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Introducing More Transparent and Efficient Land Management in Post-Socialist Cities

Lessons from Kyrgyzstan

Olga Kaganova, Abdirasul Akhmatov, Charles Undeland
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Document date: June 02, 2008
Released online: January 16, 2009


The Urban Institute (UI) worked with five cities in post-Soviet Kyrgyzstan to apply better management practices through the development of Strategic Land Management Plans. Kyrgyzstan transferred property to local governments, but municipal land management had remained poor owing to a proliferation of responsible agencies, lack of rule of law, corruption, and passiveness on the part of local governments. UI worked with local governments to make an inventory of municipal land, publicize the results, and develop a strategy that articulated principles for land management and an implementation plan. This led to several improvements including proper registration of parcels and proactive policies to lease and sell land through open competition. It also established a model for determining public policy that countered corruption and public deliberation of costs and benefits in the use of local assets. Donor involvement to promote good land legislation, the property registration system, and decentralization was also critical to success.

Originally published in International Journal of Strategic Property Management (2008) 12, 161-181. Used with permission.

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Local governments are often considered to be poor managers of land because they lack the incentives of the private sector to maximize utility from land and because politicians and the citizens that hold politicians accountable tend to view land as simply one of the component means to deliver public services rather than a discrete asset to be managed. Yet public land often is a substantial part of local governments' asset bases, and improved management will necessarily have broad budgetary, public policy, and service delivery impacts. This is particularly evident in countries undergoing decentralization: newly empowered local governments can demonstrate greater responsiveness and effectiveness in their management of a key local resource. Improved municipal land management is thus at the intersection between efforts to (i) improve regulations and practice to foster effective property/land management and (ii) decentralize public management to obtain the interrelated benefits of increased participation of citizens in governance and more effective, responsive, and accountable local government.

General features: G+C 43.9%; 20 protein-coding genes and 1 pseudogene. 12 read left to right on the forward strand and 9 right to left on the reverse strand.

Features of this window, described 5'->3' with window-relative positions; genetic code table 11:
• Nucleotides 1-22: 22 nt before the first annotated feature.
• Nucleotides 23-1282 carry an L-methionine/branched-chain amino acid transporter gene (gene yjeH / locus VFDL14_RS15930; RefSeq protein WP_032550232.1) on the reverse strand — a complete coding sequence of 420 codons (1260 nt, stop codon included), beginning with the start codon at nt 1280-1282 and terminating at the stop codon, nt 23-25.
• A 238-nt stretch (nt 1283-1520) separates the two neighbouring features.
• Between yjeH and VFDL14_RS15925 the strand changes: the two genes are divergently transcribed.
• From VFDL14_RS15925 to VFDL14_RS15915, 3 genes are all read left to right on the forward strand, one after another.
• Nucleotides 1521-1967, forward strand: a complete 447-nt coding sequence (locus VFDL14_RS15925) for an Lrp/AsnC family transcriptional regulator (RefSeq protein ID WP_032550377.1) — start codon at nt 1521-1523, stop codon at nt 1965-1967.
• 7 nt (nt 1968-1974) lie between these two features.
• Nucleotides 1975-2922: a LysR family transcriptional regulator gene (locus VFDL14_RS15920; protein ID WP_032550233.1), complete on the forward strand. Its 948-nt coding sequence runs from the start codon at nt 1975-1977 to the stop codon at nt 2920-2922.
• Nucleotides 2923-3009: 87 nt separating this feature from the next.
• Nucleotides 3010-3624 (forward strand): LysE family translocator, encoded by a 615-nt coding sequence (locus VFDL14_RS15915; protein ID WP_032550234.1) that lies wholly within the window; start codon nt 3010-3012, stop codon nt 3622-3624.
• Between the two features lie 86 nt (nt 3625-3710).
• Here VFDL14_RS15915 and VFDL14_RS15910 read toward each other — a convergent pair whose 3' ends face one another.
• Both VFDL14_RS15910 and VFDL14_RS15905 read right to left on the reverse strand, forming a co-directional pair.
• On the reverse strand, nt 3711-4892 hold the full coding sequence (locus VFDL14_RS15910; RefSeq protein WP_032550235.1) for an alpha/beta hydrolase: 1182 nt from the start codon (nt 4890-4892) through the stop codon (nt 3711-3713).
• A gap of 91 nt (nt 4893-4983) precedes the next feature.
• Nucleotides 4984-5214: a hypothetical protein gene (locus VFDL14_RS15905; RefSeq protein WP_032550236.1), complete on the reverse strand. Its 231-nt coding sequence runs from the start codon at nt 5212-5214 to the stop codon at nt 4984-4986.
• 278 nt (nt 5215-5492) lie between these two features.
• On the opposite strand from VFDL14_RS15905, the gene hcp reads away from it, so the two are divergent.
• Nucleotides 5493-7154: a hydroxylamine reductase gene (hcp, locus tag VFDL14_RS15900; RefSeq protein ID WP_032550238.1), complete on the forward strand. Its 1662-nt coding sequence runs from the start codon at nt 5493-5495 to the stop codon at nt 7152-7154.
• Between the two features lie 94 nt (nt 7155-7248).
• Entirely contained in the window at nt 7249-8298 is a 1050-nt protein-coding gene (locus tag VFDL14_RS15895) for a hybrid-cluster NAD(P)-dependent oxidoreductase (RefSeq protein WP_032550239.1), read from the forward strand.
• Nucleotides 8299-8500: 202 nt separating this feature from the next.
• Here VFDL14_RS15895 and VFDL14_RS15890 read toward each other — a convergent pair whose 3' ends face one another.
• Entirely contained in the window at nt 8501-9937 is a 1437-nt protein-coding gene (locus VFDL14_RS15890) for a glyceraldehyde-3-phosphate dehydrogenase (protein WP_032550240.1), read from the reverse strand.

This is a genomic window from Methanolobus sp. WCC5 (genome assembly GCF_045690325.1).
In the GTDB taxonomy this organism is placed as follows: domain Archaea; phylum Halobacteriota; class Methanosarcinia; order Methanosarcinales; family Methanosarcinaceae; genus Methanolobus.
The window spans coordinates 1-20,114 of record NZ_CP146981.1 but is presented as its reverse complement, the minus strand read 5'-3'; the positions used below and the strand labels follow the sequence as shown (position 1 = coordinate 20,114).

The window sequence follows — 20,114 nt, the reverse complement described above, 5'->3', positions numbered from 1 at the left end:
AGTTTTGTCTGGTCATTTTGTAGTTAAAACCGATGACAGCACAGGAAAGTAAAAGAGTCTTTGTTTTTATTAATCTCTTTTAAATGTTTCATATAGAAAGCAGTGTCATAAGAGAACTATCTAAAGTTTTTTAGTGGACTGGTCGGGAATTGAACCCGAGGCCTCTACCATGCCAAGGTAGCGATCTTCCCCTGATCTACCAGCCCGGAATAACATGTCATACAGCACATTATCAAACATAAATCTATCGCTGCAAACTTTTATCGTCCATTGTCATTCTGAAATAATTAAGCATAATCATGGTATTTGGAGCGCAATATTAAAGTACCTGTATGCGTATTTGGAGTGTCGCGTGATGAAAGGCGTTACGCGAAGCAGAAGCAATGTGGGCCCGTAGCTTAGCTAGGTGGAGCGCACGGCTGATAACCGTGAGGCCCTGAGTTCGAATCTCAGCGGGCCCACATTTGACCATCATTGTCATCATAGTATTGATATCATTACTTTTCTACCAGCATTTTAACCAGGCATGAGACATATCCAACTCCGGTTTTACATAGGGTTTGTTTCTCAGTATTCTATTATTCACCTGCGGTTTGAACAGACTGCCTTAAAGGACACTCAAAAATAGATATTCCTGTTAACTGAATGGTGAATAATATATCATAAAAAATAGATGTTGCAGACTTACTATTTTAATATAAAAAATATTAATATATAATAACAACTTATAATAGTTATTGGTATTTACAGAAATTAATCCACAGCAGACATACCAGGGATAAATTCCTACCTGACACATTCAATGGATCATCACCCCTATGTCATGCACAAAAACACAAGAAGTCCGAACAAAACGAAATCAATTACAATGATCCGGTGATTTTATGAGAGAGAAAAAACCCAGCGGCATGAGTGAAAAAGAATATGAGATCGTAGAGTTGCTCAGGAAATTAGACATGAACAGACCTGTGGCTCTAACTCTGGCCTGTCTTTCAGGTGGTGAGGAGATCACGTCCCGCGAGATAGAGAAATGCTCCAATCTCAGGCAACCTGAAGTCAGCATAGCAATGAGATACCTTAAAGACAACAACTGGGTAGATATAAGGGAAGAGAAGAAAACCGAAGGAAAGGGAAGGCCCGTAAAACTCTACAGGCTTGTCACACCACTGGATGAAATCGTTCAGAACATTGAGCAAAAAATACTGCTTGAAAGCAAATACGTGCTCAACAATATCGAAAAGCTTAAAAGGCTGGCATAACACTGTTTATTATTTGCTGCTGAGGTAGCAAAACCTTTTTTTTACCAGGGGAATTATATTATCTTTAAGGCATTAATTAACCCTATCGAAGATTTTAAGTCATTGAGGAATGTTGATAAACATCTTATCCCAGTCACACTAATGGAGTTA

The authors of this paper were the primary staff of the Urban Institute seeking to apply better land management and decentralization principles in local governments in the former Soviet republic of Kyrgzystan. This work was undertaken as part of a technical assistance project funded by the U.S. Agency for International Development to support more effective and responsive local government. We faced specific circumstances where public land management and particularly decentralized government in practice did not fully match the ideal conditions due to the political realities of how Kyrgyzstan had conducted reforms in these areas. These included in particular cynicism about formal legal process and lack of genuine participation among citizenry and corresponding motivation and responsiveness of local governments. The imperfect, incomplete nature of public land management is more likely the norm than the exception (Rajack, 2007; Garba and Al-Mubaiyedh, 1999; Buckley and Kalarickal, 2006). Therefore the realities of improving municipal land management in Kyrgyzstan is likely relevant to other transitional countries, particularly in the former Soviet Union. Yet despite the challenges, improvements could and did occur, albeit not as rapidly or as fully as might have been the case with more effective public land management systems and decentralization.

This paper summarizes the work performed and assesses the context, lessons learned, and factors of success in the development of Strategic Land Management Plans (SLMPs) in five Kyrgyz cities – Osh, Jalalabat, Karakol, Cholponata, and Karabalta. The SLMPs emerged thanks to cooperation between local officials in each of the 5 cities and the Urban Institute.

The paper first reviews the country context for the SLMPs, including an overview of Kyrgyzstan?s land management and decentralization reforms and a listing of key factors blocking effective public land management at the local level. Then, the paper outlines a detailed framework for strategic land management and discusses results and implications of applying this framework in five cities. It concludes with reflections on lessons that can be learned by donors and local actors.

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